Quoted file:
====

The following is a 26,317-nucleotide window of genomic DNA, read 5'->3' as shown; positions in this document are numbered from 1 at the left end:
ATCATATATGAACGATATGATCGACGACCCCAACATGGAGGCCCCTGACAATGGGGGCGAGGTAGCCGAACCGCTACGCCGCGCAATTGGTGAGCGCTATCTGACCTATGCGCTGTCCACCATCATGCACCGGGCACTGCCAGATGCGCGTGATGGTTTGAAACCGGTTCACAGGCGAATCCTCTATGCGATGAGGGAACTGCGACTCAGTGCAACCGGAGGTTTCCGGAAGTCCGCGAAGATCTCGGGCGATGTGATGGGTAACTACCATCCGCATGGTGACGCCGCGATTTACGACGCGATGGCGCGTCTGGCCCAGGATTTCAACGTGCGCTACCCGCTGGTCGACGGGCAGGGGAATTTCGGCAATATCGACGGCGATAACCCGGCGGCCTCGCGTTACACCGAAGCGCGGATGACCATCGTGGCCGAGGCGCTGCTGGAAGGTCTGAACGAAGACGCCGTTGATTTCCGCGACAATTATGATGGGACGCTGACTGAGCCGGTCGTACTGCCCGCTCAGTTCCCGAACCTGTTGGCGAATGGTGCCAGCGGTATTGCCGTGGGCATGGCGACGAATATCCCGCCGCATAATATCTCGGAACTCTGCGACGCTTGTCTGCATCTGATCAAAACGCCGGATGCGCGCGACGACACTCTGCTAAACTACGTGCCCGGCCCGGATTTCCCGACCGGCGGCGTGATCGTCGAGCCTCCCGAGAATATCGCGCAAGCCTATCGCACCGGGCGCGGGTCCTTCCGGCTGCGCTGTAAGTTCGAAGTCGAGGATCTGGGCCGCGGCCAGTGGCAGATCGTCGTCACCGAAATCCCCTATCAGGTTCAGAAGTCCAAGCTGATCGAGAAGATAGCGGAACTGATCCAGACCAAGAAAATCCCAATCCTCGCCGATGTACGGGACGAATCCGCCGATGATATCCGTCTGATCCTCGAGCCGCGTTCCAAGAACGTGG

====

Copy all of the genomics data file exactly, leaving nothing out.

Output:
The following is a 26,317-nucleotide window of genomic DNA, read 5'->3' as shown; positions in this document are numbered from 1 at the left end:
ATCATATATGAACGATATGATCGACGACCCCAACATGGAGGCCCCTGACAATGGGGGCGAGGTAGCCGAACCGCTACGCCGCGCAATTGGTGAGCGCTATCTGACCTATGCGCTGTCCACCATCATGCACCGGGCACTGCCAGATGCGCGTGATGGTTTGAAACCGGTTCACAGGCGAATCCTCTATGCGATGAGGGAACTGCGACTCAGTGCAACCGGAGGTTTCCGGAAGTCCGCGAAGATCTCGGGCGATGTGATGGGTAACTACCATCCGCATGGTGACGCCGCGATTTACGACGCGATGGCGCGTCTGGCCCAGGATTTCAACGTGCGCTACCCGCTGGTCGACGGGCAGGGGAATTTCGGCAATATCGACGGCGATAACCCGGCGGCCTCGCGTTACACCGAAGCGCGGATGACCATCGTGGCCGAGGCGCTGCTGGAAGGTCTGAACGAAGACGCCGTTGATTTCCGCGACAATTATGATGGGACGCTGACTGAGCCGGTCGTACTGCCCGCTCAGTTCCCGAACCTGTTGGCGAATGGTGCCAGCGGTATTGCCGTGGGCATGGCGACGAATATCCCGCCGCATAATATCTCGGAACTCTGCGACGCTTGTCTGCATCTGATCAAAACGCCGGATGCGCGCGACGACACTCTGCTAAACTACGTGCCCGGCCCGGATTTCCCGACCGGCGGCGTGATCGTCGAGCCTCCCGAGAATATCGCGCAAGCCTATCGCACCGGGCGCGGGTCCTTCCGGCTGCGCTGTAAGTTCGAAGTCGAGGATCTGGGCCGCGGCCAGTGGCAGATCGTCGTCACCGAAATCCCCTATCAGGTTCAGAAGTCCAAGCTGATCGAGAAGATAGCGGAACTGATCCAGACCAAGAAAATCCCAATCCTCGCCGATGTACGGGACGAATCCGCCGATGATATCCGTCTGATCCTCGAGCCGCGTTCCAAGAACGTGG